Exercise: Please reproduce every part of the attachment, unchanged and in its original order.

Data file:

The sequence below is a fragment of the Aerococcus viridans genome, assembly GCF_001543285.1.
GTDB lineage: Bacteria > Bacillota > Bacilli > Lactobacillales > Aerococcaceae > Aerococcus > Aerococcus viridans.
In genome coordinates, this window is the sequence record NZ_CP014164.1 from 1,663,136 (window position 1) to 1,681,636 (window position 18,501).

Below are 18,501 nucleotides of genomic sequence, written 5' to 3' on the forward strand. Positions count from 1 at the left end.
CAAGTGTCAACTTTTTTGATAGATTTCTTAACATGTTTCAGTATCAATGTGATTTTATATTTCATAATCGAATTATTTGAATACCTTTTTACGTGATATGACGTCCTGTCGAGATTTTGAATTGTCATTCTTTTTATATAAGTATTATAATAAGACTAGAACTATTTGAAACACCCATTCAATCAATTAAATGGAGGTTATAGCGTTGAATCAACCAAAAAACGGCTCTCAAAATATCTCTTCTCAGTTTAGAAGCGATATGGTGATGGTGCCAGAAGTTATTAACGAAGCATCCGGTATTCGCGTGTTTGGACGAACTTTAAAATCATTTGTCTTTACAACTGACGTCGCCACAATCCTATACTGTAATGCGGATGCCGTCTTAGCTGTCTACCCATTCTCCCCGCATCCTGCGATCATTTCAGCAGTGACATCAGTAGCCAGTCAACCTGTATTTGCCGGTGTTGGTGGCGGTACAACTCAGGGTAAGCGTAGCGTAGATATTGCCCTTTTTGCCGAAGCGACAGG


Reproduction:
The sequence below is a fragment of the Aerococcus viridans genome, assembly GCF_001543285.1.
GTDB lineage: Bacteria > Bacillota > Bacilli > Lactobacillales > Aerococcaceae > Aerococcus > Aerococcus viridans.
In genome coordinates, this window is the sequence record NZ_CP014164.1 from 1,663,136 (window position 1) to 1,681,636 (window position 18,501).

Below are 18,501 nucleotides of genomic sequence, written 5' to 3' on the forward strand. Positions count from 1 at the left end.
CAAGTGTCAACTTTTTTGATAGATTTCTTAACATGTTTCAGTATCAATGTGATTTTATATTTCATAATCGAATTATTTGAATACCTTTTTACGTGATATGACGTCCTGTCGAGATTTTGAATTGTCATTCTTTTTATATAAGTATTATAATAAGACTAGAACTATTTGAAACACCCATTCAATCAATTAAATGGAGGTTATAGCGTTGAATCAACCAAAAAACGGCTCTCAAAATATCTCTTCTCAGTTTAGAAGCGATATGGTGATGGTGCCAGAAGTTATTAACGAAGCATCCGGTATTCGCGTGTTTGGACGAACTTTAAAATCATTTGTCTTTACAACTGACGTCGCCACAATCCTATACTGTAATGCGGATGCCGTCTTAGCTGTCTACCCATTCTCCCCGCATCCTGCGATCATTTCAGCAGTGACATCAGTAGCCAGTCAACCTGTATTTGCCGGTGTTGGTGGCGGTACAACTCAGGGTAAGCGTAGCGTAGATATTGCCCTTTTTGCCGAAGCGACAGG